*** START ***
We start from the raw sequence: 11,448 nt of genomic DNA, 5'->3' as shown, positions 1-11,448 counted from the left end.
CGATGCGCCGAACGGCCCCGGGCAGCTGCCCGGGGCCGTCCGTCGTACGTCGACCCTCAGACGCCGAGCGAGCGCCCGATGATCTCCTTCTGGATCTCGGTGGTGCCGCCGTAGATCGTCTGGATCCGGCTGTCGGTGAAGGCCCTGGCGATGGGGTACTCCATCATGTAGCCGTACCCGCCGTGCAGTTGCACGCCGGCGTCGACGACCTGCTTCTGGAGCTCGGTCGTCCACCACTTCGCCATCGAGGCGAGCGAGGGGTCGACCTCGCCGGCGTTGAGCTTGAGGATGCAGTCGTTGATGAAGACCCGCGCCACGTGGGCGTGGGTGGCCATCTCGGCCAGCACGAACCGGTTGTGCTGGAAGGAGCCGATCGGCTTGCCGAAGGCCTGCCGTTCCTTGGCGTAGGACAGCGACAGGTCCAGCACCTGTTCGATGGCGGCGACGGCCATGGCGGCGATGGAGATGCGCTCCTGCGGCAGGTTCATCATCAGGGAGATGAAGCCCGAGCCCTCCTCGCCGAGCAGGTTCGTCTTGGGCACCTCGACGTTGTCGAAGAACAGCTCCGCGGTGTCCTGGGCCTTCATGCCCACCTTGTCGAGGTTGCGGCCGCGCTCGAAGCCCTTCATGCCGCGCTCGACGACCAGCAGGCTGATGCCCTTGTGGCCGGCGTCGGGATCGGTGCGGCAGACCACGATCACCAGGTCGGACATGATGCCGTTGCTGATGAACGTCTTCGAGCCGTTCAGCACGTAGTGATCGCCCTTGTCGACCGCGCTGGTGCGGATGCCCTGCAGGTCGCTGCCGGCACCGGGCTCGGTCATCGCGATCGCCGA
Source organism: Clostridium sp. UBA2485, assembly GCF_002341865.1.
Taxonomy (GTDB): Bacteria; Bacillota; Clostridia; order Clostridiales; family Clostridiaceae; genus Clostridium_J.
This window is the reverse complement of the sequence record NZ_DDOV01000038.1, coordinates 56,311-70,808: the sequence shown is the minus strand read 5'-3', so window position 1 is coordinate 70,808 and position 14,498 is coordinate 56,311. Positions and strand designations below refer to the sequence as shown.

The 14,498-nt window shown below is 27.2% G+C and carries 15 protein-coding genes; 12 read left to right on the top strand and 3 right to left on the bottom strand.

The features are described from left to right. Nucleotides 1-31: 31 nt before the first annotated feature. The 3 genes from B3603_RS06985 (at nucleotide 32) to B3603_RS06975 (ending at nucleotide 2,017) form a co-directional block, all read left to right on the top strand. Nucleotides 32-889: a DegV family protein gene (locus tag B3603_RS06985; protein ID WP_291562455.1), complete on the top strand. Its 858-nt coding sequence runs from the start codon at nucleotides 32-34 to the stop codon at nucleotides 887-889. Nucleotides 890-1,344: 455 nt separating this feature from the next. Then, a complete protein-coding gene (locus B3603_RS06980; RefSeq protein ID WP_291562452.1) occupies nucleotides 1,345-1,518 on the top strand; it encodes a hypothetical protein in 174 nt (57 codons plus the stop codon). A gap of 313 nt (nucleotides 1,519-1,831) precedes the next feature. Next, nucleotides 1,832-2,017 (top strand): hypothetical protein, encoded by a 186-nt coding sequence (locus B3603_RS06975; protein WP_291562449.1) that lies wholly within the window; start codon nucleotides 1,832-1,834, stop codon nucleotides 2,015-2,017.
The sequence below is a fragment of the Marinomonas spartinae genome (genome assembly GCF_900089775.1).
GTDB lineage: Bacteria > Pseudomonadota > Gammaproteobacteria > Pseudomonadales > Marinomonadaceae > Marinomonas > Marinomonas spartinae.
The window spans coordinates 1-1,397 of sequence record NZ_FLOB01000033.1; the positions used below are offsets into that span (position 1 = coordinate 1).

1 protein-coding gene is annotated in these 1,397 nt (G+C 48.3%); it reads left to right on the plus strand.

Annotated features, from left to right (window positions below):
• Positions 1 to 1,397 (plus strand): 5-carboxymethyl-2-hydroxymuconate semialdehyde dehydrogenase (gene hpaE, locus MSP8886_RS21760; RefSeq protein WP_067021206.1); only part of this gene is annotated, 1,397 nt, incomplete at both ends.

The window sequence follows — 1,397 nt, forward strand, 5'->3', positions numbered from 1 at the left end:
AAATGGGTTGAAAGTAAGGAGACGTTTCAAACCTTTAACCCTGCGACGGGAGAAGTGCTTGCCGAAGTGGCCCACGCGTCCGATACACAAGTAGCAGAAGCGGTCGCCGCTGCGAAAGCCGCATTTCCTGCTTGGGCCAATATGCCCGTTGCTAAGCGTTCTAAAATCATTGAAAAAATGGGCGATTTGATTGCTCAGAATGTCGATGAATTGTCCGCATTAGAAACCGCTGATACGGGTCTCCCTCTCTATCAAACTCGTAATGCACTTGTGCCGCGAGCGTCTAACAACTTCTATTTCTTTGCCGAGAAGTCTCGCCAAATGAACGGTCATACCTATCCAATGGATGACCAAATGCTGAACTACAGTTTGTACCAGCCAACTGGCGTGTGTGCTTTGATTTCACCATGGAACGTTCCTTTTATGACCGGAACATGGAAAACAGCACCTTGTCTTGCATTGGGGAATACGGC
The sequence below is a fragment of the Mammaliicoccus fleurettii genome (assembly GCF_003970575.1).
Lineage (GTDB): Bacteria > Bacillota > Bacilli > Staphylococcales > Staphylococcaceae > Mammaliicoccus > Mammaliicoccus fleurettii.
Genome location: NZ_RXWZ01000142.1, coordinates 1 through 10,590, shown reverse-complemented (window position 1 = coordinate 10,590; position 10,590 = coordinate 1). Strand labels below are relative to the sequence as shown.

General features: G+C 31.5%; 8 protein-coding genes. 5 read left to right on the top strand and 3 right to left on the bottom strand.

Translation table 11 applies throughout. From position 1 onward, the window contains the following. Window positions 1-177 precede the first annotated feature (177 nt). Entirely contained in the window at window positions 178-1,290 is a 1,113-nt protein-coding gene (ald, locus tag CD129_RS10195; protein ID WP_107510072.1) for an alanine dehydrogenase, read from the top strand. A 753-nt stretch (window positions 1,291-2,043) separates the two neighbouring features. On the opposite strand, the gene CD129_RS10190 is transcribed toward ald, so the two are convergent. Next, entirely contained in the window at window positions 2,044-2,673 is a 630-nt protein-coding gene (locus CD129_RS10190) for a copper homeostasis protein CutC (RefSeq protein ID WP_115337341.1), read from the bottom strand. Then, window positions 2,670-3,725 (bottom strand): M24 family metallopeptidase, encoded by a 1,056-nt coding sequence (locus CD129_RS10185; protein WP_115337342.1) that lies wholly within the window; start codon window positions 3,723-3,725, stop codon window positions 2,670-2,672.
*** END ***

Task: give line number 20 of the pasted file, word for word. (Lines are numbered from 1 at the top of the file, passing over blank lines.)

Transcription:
Translation table 11 applies throughout. From position 1 onward, the window contains the following. Window positions 1-177 precede the first annotated feature (177 nt). Entirely contained in the window at window positions 178-1,290 is a 1,113-nt protein-coding gene (ald, locus tag CD129_RS10195; protein ID WP_107510072.1) for an alanine dehydrogenase, read from the top strand. A 753-nt stretch (window positions 1,291-2,043) separates the two neighbouring features. On the opposite strand, the gene CD129_RS10190 is transcribed toward ald, so the two are convergent. Next, entirely contained in the window at window positions 2,044-2,673 is a 630-nt protein-coding gene (locus CD129_RS10190) for a copper homeostasis protein CutC (RefSeq protein ID WP_115337341.1), read from the bottom strand. Then, window positions 2,670-3,725 (bottom strand): M24 family metallopeptidase, encoded by a 1,056-nt coding sequence (locus CD129_RS10185; protein WP_115337342.1) that lies wholly within the window; start codon window positions 3,723-3,725, stop codon window positions 2,670-2,672.